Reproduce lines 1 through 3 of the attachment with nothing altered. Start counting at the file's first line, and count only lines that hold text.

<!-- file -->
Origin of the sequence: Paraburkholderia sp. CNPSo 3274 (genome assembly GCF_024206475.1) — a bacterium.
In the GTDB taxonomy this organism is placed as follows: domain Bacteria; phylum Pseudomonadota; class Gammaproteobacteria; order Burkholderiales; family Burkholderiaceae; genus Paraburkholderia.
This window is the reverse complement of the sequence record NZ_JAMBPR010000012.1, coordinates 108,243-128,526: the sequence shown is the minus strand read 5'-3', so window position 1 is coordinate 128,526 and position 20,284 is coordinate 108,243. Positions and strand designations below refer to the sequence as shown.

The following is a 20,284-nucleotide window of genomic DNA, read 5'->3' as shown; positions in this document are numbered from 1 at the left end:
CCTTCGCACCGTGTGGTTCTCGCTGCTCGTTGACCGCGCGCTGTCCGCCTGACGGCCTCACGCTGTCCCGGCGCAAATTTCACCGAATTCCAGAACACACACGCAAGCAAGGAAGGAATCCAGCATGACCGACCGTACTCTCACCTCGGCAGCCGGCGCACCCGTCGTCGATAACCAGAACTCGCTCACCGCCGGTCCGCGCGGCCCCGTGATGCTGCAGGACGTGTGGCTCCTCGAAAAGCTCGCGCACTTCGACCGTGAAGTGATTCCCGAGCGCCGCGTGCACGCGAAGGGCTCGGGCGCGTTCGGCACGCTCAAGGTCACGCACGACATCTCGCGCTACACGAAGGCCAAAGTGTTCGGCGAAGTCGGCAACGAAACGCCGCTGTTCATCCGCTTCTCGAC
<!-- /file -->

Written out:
Origin of the sequence: Paraburkholderia sp. CNPSo 3274 (genome assembly GCF_024206475.1) — a bacterium.
In the GTDB taxonomy this organism is placed as follows: domain Bacteria; phylum Pseudomonadota; class Gammaproteobacteria; order Burkholderiales; family Burkholderiaceae; genus Paraburkholderia.
This window is the reverse complement of the sequence record NZ_JAMBPR010000012.1, coordinates 108,243-128,526: the sequence shown is the minus strand read 5'-3', so window position 1 is coordinate 128,526 and position 20,284 is coordinate 108,243. Positions and strand designations below refer to the sequence as shown.